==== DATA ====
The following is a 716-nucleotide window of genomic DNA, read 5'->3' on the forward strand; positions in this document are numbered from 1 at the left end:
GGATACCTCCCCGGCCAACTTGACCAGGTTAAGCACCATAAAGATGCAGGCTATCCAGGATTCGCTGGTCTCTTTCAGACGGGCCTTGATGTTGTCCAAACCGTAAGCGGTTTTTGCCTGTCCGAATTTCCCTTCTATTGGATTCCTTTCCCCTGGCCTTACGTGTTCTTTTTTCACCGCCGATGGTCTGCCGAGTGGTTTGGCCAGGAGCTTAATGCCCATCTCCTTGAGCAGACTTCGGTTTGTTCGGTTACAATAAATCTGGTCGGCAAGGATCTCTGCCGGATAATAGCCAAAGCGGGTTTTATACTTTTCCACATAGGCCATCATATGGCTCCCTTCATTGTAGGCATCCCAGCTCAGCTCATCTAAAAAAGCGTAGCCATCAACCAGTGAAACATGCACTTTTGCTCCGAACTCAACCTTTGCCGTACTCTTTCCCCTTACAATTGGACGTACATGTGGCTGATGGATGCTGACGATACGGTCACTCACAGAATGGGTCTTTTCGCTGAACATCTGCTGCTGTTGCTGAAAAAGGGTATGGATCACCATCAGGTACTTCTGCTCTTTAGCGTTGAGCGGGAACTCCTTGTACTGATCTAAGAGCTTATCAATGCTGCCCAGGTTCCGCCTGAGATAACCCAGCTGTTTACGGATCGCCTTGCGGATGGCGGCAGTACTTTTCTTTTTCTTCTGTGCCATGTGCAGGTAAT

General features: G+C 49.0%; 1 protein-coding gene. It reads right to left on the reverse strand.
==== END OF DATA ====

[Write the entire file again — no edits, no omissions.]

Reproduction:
The following is a 716-nucleotide window of genomic DNA, read 5'->3' on the forward strand; positions in this document are numbered from 1 at the left end:
GGATACCTCCCCGGCCAACTTGACCAGGTTAAGCACCATAAAGATGCAGGCTATCCAGGATTCGCTGGTCTCTTTCAGACGGGCCTTGATGTTGTCCAAACCGTAAGCGGTTTTTGCCTGTCCGAATTTCCCTTCTATTGGATTCCTTTCCCCTGGCCTTACGTGTTCTTTTTTCACCGCCGATGGTCTGCCGAGTGGTTTGGCCAGGAGCTTAATGCCCATCTCCTTGAGCAGACTTCGGTTTGTTCGGTTACAATAAATCTGGTCGGCAAGGATCTCTGCCGGATAATAGCCAAAGCGGGTTTTATACTTTTCCACATAGGCCATCATATGGCTCCCTTCATTGTAGGCATCCCAGCTCAGCTCATCTAAAAAAGCGTAGCCATCAACCAGTGAAACATGCACTTTTGCTCCGAACTCAACCTTTGCCGTACTCTTTCCCCTTACAATTGGACGTACATGTGGCTGATGGATGCTGACGATACGGTCACTCACAGAATGGGTCTTTTCGCTGAACATCTGCTGCTGTTGCTGAAAAAGGGTATGGATCACCATCAGGTACTTCTGCTCTTTAGCGTTGAGCGGGAACTCCTTGTACTGATCTAAGAGCTTATCAATGCTGCCCAGGTTCCGCCTGAGATAACCCAGCTGTTTACGGATCGCCTTGCGGATGGCGGCAGTACTTTTCTTTTTCTTCTGTGCCATGTGCAGGTAAT

General features: G+C 49.0%; 1 protein-coding gene. It reads right to left on the reverse strand.